Sweeping new municipal powers that target people who are homeless have been quietly tucked into a proposed amendment to the omnibus City of Toronto Streets By-law.
The justification for the proposed amendments to the Streets By-law is to “harmonize” similar by-laws that are still in force in each of the seven former municipalities that were merged in 1998 to create the current mega-city of Toronto. While the stated goal of the harmonization process is to streamline regulation and create a single, consistent by-law to regulate activity on public streets, none of the former municipalities targeted activities associated with homelessness by banning “camping,” “dwelling,” or “lodging” in public places.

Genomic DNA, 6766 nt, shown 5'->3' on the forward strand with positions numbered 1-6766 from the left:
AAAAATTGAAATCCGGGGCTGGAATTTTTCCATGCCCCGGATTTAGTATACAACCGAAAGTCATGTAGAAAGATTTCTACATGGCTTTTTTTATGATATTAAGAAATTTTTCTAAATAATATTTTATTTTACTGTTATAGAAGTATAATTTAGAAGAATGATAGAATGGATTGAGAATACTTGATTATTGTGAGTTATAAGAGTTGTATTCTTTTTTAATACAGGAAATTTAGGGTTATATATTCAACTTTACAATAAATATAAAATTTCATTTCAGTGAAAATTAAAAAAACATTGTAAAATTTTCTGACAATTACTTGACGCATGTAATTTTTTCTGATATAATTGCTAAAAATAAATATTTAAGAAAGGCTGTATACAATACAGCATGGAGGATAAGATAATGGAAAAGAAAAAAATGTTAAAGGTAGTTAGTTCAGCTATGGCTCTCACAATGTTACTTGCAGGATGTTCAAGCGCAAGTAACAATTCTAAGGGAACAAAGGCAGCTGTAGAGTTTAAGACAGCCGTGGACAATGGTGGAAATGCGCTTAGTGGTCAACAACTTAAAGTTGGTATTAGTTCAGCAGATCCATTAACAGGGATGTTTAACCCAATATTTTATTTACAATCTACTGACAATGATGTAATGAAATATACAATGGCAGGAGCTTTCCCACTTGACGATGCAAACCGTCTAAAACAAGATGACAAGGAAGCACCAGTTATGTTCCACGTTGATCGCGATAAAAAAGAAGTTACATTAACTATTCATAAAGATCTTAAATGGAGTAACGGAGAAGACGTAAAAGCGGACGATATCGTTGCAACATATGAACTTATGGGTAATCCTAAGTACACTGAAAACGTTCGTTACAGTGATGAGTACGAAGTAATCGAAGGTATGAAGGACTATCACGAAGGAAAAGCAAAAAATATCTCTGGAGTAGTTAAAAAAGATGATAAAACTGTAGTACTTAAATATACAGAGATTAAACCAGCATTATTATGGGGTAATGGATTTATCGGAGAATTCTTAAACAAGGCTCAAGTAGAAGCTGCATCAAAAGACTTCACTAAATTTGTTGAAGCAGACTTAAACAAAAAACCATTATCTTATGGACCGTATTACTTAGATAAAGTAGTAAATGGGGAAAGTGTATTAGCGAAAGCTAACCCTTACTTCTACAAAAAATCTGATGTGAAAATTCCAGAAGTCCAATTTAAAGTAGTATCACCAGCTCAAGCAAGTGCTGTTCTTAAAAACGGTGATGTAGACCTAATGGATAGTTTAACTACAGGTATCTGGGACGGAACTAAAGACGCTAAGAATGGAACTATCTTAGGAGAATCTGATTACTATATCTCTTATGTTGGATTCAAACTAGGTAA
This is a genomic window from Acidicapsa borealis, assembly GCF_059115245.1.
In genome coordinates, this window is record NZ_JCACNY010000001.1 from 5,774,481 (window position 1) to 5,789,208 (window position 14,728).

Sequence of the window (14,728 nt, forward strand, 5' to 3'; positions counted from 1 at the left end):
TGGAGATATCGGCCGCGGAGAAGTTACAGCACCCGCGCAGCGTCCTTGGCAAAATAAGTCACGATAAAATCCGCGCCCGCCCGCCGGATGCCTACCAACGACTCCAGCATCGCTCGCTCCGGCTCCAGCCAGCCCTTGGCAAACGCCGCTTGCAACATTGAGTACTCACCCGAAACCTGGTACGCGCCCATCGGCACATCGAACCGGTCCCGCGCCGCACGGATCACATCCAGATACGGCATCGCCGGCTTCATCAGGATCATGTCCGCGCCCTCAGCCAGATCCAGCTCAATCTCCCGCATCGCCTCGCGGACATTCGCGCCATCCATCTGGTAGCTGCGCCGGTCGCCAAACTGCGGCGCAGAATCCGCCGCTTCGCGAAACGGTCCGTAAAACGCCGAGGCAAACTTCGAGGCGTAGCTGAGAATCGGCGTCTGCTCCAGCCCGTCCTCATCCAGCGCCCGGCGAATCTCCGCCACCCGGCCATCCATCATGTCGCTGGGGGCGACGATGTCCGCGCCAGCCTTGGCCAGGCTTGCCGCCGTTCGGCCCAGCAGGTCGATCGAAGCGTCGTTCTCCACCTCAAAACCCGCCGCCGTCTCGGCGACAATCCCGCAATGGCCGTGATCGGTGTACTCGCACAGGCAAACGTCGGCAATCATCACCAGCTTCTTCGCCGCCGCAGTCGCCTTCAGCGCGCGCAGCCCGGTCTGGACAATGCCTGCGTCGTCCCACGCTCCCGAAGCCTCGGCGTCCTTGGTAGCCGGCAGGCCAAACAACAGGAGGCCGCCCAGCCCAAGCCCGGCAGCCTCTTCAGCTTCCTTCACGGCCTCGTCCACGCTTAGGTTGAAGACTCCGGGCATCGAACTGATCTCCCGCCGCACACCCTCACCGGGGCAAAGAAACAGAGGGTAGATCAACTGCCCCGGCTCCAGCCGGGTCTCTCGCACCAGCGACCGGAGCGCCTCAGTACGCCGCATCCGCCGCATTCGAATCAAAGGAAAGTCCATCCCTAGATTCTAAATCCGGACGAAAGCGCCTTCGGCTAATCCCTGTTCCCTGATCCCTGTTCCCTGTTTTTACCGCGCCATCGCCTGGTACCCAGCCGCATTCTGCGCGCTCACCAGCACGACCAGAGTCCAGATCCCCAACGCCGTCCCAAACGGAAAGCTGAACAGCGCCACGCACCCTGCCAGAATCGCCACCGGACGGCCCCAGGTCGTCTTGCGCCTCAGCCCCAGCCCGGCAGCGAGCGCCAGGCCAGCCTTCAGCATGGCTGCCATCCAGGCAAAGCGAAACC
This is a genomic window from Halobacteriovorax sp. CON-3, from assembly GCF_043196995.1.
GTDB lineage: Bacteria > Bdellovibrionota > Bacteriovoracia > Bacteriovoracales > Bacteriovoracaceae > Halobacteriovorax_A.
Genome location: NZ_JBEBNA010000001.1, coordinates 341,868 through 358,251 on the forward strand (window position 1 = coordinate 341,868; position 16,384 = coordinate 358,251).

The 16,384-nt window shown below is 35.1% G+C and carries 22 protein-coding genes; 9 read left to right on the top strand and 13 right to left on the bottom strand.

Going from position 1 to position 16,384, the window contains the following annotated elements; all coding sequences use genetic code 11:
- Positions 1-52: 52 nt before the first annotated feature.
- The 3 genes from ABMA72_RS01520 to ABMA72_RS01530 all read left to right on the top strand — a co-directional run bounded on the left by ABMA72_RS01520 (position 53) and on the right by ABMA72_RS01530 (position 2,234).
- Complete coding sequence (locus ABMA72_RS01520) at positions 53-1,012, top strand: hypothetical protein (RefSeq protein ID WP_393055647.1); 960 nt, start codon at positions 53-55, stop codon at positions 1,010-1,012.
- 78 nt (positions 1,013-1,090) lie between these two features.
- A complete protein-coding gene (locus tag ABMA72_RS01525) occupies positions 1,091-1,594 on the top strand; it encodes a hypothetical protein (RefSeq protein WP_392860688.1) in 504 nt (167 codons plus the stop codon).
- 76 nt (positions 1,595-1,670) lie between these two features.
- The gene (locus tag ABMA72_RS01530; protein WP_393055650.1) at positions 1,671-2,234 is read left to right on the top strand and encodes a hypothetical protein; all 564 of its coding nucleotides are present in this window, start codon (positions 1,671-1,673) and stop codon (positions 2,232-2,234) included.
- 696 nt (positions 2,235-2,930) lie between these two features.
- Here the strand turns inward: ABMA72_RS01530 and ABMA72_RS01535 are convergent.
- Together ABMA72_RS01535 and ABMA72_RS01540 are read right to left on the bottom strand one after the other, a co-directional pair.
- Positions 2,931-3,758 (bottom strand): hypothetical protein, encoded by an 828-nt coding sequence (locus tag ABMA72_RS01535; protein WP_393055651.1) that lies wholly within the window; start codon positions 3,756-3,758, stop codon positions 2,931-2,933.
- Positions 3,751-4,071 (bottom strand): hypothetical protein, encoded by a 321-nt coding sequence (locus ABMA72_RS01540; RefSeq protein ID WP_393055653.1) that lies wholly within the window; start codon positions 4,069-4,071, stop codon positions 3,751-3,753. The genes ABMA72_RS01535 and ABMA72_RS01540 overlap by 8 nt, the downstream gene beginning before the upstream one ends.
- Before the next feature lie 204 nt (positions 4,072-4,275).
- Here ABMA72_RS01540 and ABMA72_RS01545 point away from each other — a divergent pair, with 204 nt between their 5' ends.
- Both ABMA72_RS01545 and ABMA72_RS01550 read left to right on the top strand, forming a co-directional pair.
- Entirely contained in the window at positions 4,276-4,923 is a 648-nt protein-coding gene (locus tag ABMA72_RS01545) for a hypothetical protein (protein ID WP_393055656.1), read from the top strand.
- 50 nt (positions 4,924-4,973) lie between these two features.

A similar by-law in the City of Victoria was struck down in 2009 by the British Columbia Supreme Court, which found that the anti-camping by-law violated S7 of Canada’s Charter of Rights and Freedoms – which protects life, liberty and security of person.
The Toronto by-law is slated for public consultation on September 14th (North York Civic Centre), September 15th (Metro Hall) and September 19th (Scarborough Civic Centre).